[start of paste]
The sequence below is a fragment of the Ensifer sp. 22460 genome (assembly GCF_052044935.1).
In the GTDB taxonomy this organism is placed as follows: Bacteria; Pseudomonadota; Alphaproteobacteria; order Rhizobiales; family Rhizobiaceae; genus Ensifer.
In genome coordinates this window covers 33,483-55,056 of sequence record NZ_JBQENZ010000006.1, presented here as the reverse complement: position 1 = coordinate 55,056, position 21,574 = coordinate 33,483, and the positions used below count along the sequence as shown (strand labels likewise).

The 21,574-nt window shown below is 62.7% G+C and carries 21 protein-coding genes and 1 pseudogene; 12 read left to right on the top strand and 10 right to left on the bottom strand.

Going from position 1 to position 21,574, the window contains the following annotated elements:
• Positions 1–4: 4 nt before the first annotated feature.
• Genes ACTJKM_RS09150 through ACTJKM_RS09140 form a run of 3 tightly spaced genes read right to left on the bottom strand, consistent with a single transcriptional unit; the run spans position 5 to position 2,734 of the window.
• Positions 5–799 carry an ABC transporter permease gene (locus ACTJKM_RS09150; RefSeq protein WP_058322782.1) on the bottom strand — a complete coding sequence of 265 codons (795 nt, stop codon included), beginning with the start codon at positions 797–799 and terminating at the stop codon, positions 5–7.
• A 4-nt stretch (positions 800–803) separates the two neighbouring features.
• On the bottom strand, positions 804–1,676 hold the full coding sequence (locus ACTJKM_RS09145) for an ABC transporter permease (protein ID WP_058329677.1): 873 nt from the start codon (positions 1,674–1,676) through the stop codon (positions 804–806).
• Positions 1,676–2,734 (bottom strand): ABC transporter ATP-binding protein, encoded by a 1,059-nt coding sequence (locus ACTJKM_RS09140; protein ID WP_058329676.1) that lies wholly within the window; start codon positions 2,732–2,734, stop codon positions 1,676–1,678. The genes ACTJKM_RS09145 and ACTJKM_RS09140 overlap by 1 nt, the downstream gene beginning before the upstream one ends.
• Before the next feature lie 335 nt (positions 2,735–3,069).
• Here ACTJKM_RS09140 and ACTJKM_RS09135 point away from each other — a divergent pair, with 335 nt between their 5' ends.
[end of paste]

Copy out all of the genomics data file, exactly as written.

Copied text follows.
The sequence below is a fragment of the Ensifer sp. 22460 genome (assembly GCF_052044935.1).
In the GTDB taxonomy this organism is placed as follows: Bacteria; Pseudomonadota; Alphaproteobacteria; order Rhizobiales; family Rhizobiaceae; genus Ensifer.
In genome coordinates this window covers 33,483-55,056 of sequence record NZ_JBQENZ010000006.1, presented here as the reverse complement: position 1 = coordinate 55,056, position 21,574 = coordinate 33,483, and the positions used below count along the sequence as shown (strand labels likewise).

The 21,574-nt window shown below is 62.7% G+C and carries 21 protein-coding genes and 1 pseudogene; 12 read left to right on the top strand and 10 right to left on the bottom strand.

Going from position 1 to position 21,574, the window contains the following annotated elements:
• Positions 1–4: 4 nt before the first annotated feature.
• Genes ACTJKM_RS09150 through ACTJKM_RS09140 form a run of 3 tightly spaced genes read right to left on the bottom strand, consistent with a single transcriptional unit; the run spans position 5 to position 2,734 of the window.
• Positions 5–799 carry an ABC transporter permease gene (locus ACTJKM_RS09150; RefSeq protein WP_058322782.1) on the bottom strand — a complete coding sequence of 265 codons (795 nt, stop codon included), beginning with the start codon at positions 797–799 and terminating at the stop codon, positions 5–7.
• A 4-nt stretch (positions 800–803) separates the two neighbouring features.
• On the bottom strand, positions 804–1,676 hold the full coding sequence (locus ACTJKM_RS09145) for an ABC transporter permease (protein ID WP_058329677.1): 873 nt from the start codon (positions 1,674–1,676) through the stop codon (positions 804–806).
• Positions 1,676–2,734 (bottom strand): ABC transporter ATP-binding protein, encoded by a 1,059-nt coding sequence (locus ACTJKM_RS09140; protein ID WP_058329676.1) that lies wholly within the window; start codon positions 2,732–2,734, stop codon positions 1,676–1,678. The genes ACTJKM_RS09145 and ACTJKM_RS09140 overlap by 1 nt, the downstream gene beginning before the upstream one ends.
• Before the next feature lie 335 nt (positions 2,735–3,069).
• Here ACTJKM_RS09140 and ACTJKM_RS09135 point away from each other — a divergent pair, with 335 nt between their 5' ends.